A landscape designer’s guide to turf selection

Embarking on the journey to design a breathtaking landscape can be likened to curating nature’s own masterpiece. “For landscape architects, our canvas extends beyond the hardscapes and plantings to encompass the very ground beneath our client’s feet – their turf,” says Nathan Burkett, Director of NBLA.

Turf selection is a realm where aesthetics meet resilience, and every choice involves a weighted consideration of nature’s elements, client preferences and lifestyle, and of course aesthetics. Here, NBLA delves into the intricacies of turf selection, exploring the myriad factors at play when choosing the right lawn for its clients.

Climate Variations

Australia’s climatic diversity requires careful consideration of turf varieties that can thrive in different weather conditions. Warm-season grasses like Buffalo (Stenotaphrum secundatum), Couch (Cynodon dactylon), and Zoysia excel in hotter climates like Queensland and Northern Territory, while cool-season grasses such as RTF Fescue (Rhizomatous Tall Fescue) and Premium Kikuyu are better suited for the milder climates of southern regions like Victoria and Tasmania. Melbourne experiences a temperate climate marked by four distinct seasons. Our Landscape designers must account for both the hot, dry spells of summer and the cooler, wetter conditions in winter. For this reason, NBLA favours RTF Fescue and Sir Grange for its Melbourne projects.

Site Analysis

Site-specific factors such as soil composition, temperature variations, and rainfall patterns must also be carefully considered. This ensures that the chosen turf not only survives but thrives in its unique environment.

Melbourne’s soil diversity requires a thorough soil analysis before turf selection. From heavy clay soils in some areas to sandy soils in others, NBLA seek to match turf varieties to specific soil conditions. Buffalo grass, known for its adaptability, can thrive in various soil types, making it a popular choice. Additionally, fine fescue varieties are suitable for well-drained soils.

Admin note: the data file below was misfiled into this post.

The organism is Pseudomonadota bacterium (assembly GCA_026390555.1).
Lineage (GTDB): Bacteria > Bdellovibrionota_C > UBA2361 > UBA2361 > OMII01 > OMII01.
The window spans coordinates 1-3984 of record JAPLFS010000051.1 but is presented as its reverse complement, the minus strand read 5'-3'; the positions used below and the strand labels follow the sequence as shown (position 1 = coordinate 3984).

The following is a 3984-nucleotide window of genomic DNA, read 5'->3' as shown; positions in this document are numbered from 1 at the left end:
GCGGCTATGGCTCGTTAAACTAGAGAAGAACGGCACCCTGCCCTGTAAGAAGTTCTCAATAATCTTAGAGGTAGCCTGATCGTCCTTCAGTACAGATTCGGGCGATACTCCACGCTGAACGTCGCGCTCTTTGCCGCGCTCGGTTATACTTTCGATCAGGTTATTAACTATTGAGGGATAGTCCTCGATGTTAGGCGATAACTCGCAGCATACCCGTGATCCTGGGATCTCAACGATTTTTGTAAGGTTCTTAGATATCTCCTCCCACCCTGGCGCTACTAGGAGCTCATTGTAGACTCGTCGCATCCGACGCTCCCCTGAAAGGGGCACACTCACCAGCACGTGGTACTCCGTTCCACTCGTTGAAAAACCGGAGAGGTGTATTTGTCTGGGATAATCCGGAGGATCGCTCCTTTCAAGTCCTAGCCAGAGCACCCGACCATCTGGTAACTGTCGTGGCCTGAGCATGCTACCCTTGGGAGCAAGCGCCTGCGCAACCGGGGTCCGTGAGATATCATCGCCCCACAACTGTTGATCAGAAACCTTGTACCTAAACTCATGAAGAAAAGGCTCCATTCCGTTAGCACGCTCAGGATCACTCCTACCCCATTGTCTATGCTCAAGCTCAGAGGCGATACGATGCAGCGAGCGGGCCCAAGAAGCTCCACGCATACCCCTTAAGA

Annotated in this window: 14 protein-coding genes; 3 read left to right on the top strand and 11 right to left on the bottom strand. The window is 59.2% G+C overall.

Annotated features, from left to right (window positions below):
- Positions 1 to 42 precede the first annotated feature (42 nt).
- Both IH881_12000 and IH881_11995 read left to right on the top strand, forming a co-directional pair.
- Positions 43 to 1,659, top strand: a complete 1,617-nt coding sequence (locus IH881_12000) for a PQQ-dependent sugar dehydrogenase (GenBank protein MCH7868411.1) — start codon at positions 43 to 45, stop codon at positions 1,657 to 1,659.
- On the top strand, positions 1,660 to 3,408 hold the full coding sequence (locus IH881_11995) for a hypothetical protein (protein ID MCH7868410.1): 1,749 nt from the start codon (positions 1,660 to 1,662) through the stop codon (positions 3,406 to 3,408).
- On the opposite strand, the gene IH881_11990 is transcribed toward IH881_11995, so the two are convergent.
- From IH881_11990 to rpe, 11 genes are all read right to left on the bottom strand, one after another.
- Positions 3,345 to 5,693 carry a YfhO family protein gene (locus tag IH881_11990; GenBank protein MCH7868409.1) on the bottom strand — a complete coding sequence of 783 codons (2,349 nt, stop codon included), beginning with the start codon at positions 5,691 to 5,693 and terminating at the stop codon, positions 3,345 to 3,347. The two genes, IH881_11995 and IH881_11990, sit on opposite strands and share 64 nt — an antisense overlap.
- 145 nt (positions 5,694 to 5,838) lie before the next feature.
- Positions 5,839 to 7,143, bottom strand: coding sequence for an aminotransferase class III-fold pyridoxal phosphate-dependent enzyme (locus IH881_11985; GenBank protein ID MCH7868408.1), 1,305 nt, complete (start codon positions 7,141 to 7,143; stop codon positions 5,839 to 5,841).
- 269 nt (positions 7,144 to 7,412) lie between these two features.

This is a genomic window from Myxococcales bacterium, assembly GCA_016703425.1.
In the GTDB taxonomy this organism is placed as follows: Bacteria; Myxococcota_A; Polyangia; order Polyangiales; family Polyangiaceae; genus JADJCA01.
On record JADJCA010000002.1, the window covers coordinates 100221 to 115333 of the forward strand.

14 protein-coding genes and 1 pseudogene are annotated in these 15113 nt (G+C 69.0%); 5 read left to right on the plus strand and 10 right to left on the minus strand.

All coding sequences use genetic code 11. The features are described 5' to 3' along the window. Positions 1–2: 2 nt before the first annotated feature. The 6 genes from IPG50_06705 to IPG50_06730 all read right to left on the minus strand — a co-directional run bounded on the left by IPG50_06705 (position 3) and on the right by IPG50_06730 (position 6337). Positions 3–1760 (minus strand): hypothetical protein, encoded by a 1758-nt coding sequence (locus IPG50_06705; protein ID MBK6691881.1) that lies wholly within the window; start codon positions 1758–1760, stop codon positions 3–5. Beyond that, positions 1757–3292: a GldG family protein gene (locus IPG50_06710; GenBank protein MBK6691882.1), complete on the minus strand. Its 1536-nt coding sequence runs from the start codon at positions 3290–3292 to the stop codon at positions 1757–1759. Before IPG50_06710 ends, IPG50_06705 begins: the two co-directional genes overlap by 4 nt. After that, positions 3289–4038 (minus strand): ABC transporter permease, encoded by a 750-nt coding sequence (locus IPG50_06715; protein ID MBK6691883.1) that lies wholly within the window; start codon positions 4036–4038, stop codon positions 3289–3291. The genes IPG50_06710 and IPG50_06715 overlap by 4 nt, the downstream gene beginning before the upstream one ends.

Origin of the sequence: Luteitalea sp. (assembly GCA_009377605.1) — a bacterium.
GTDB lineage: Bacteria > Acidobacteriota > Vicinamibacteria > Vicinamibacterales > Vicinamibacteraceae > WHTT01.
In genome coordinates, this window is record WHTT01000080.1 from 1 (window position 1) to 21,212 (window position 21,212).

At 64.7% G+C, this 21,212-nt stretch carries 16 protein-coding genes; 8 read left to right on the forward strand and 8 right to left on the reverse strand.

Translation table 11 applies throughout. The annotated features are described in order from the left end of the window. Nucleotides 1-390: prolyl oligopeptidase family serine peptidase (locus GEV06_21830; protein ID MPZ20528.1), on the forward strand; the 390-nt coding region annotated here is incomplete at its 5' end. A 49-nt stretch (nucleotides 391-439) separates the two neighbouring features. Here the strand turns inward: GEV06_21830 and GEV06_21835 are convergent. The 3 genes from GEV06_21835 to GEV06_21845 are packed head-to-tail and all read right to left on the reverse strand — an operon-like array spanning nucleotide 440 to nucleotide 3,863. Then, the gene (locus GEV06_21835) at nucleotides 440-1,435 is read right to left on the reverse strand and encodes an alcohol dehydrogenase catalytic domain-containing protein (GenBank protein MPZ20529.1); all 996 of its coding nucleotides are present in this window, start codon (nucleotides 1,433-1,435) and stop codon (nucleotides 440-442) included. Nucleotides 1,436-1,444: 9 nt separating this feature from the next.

Shade tolerance can be equally as important depending on the site. In urban environments or areas with mature trees, the shade tolerance of turf becomes a significant factor. Fescue varieties are well-suited for partially shaded areas, ensuring that the lawn remains healthy and lush even where there is less exposure to sunlight.

A Client-Centric Approach

Understanding the client’s lifestyle and preferences is paramount in turf selection. NBLA work closely with clients to choose a turf variety that aligns with how they intend to use the space and their maintenance expectations.

Certain lawn species can withstand foot traffic better than others, so it’s important for NBLA to understand if the client anticipates heavy wear on the turf. Similarly, for clients with pets, consideration is given to the durability, recovery rate, and maintenance requirements of various lawn species. NBLA will also consult clients on texture preferences and allergy considerations where present.

NBLA architects strive to ensure that the maintenance expectations of the client align with the demands of the chosen turf, considering factors such as mowing frequency, irrigation needs, and susceptibility to pests and diseases. For clients seeking minimal upkeep, low-maintenance options like Sir Walter Buffalo or Sir Grange may be recommended. In cases where sustainability is top of mind, Sir Walter and warm-season grasses like Zoysia prove beneficial due to their drought resistance, enduring longer dry periods with less frequent watering. On the other hand, high-maintenance turf varieties such as Fescue may be more suitable for those who prioritise achieving a meticulously manicured appearance.

Aesthetic Appeal

The visual appeal of the turf is a key component in landscape design. The colour, texture, and density of the grass all contribute to the overall ambience of the outdoor space. Some homeowners may prefer a lush, green lawn, while others may lean towards a more natural, meadow-like appearance. Garden designers need to align the turf’s aesthetic qualities with client preferences and the overall design theme.

Specifying the best turf for a garden is not a flippant task, it takes consultation and careful consideration. “In some cases, there may not be a single lawn species that satisfies every criterion, but there will be one that is better suited than the rest,” concludes Nathan Burkett.